How the Garcia Girls Lost Their Accents
DescriptionUprooted from their family home in the Dominican Republic, the four Garcia sisters - Carla, Sandra, Yolanda, and Sofia - arrive in New York City in 1960 to find a life far different from the genteel existence of maids, manicures, and extended family they left behind. What they have lost - and what they find - is revealed in the fifteen interconnected stories that make up this exquisite novel from one of the premier novelists of our time.
Just as it is a feature of the immigrant experience to always look back, the novel begins with thirty-nine-year-old Yolanda's return to the island and moves magically backward in time to the final days before the exile that is to transform the sisters' lives. Along the way we witness their headlong plunge into the American mainstream. Although the girls try to distance themselves from their island life by ironing their hair, forgetting their Spanish, and meeting boys unchaperoned, they remain forever caught between the old world and the new. With bright humor and rare insight, Julia Alvarez vividly evokes the tensions and joys of belonging to two distinct cultures in a novel that is utterly authentic and full of irrepressible spirit.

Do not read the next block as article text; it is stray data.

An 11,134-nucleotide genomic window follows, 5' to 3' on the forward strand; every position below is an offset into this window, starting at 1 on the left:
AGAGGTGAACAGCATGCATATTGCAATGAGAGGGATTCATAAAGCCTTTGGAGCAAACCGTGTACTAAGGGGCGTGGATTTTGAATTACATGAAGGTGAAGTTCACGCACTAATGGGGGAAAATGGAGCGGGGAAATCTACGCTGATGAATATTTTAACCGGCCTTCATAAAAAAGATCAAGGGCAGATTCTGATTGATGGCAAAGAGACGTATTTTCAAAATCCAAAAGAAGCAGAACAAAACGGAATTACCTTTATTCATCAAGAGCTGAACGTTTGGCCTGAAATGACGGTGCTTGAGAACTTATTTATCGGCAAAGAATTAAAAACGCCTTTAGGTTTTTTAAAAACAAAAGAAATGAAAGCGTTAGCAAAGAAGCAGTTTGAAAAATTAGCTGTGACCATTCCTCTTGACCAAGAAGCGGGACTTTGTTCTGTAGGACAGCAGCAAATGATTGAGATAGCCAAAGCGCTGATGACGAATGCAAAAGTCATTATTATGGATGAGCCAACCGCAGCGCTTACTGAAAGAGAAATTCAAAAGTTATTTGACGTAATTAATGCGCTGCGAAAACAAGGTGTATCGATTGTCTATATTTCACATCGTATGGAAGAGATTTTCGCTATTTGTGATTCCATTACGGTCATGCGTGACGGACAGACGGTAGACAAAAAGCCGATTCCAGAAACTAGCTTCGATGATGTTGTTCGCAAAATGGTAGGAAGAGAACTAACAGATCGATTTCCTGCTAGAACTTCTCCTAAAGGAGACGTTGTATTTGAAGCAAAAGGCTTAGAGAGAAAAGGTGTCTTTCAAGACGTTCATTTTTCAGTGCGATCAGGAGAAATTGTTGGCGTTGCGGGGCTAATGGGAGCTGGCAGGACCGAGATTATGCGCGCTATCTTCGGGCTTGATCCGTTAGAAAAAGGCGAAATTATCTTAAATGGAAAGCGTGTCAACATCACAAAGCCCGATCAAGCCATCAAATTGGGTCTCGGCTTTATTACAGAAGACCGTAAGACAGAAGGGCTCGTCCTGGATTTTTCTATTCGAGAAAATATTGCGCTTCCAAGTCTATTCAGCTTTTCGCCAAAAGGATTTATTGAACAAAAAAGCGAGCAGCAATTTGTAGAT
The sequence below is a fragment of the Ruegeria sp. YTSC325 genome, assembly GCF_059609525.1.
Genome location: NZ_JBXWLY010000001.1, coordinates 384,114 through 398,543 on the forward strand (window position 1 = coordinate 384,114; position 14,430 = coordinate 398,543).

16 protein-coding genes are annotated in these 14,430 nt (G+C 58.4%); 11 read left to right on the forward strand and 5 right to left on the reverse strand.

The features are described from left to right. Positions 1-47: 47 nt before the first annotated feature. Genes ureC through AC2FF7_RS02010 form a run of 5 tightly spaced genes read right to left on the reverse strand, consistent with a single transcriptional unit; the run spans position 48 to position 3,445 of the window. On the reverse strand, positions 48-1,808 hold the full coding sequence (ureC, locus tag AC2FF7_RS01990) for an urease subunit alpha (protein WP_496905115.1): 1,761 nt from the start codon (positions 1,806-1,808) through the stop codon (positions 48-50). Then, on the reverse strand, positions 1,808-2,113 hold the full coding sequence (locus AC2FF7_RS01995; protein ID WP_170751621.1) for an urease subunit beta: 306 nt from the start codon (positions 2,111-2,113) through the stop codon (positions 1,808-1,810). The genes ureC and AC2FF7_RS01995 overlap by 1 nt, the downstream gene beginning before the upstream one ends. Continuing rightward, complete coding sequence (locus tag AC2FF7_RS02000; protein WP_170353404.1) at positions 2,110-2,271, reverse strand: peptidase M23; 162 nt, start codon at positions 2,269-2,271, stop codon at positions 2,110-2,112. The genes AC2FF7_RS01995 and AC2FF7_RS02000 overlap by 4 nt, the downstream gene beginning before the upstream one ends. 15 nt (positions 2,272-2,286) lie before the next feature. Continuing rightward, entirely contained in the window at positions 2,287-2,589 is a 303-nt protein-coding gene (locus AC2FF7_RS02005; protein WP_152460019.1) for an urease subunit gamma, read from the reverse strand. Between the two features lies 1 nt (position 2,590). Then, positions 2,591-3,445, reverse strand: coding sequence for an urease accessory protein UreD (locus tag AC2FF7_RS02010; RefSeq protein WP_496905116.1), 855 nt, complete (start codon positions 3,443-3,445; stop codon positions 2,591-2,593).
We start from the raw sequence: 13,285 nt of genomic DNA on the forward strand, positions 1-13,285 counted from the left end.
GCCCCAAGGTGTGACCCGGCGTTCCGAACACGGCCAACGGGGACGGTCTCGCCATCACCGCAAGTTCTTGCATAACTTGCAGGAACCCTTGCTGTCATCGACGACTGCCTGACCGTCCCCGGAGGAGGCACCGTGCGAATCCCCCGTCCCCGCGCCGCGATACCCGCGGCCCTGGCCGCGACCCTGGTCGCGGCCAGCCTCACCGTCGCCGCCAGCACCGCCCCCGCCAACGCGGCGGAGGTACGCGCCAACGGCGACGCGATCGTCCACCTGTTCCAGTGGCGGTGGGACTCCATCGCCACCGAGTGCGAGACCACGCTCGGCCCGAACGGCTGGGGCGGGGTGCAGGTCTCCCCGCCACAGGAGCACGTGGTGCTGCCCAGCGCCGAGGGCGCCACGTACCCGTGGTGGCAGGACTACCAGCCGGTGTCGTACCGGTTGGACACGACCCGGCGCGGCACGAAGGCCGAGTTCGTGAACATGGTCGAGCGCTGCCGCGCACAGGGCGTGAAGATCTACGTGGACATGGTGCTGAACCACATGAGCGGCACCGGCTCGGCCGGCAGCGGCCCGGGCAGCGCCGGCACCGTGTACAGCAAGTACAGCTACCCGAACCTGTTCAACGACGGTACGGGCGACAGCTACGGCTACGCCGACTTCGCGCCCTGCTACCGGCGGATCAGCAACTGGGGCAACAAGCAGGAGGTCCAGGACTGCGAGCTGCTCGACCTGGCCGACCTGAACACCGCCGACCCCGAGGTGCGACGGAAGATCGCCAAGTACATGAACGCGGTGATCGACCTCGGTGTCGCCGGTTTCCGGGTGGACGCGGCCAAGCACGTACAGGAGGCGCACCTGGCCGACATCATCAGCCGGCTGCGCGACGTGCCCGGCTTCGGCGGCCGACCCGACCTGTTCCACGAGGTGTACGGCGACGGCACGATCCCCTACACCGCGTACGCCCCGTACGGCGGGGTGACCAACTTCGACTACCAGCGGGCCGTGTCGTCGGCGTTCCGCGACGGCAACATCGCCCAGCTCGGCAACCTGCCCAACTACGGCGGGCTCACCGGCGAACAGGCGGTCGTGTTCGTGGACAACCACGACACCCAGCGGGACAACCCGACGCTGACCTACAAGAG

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About the Author
"Extraordinary . . . The voice of personal and political history as it lives now." --The Bloomsbury Review
"Simply wonderful." --Los Angeles Times
"[A] tender, charming book . . . There is a charge to Alvarez's writing, a poetic intensity, that is truly original." --The Miami Herald
"Poignant . . . Powerful . . . Beautifully captures the threshold experience of the new immigrant, where the past is not yet a memory." --The New York Times Book Review
"Subtle . . Powerful . . . Reveals the intricacies of family, the impact of culture and place, and the profound power of language." --The San Diego Tribune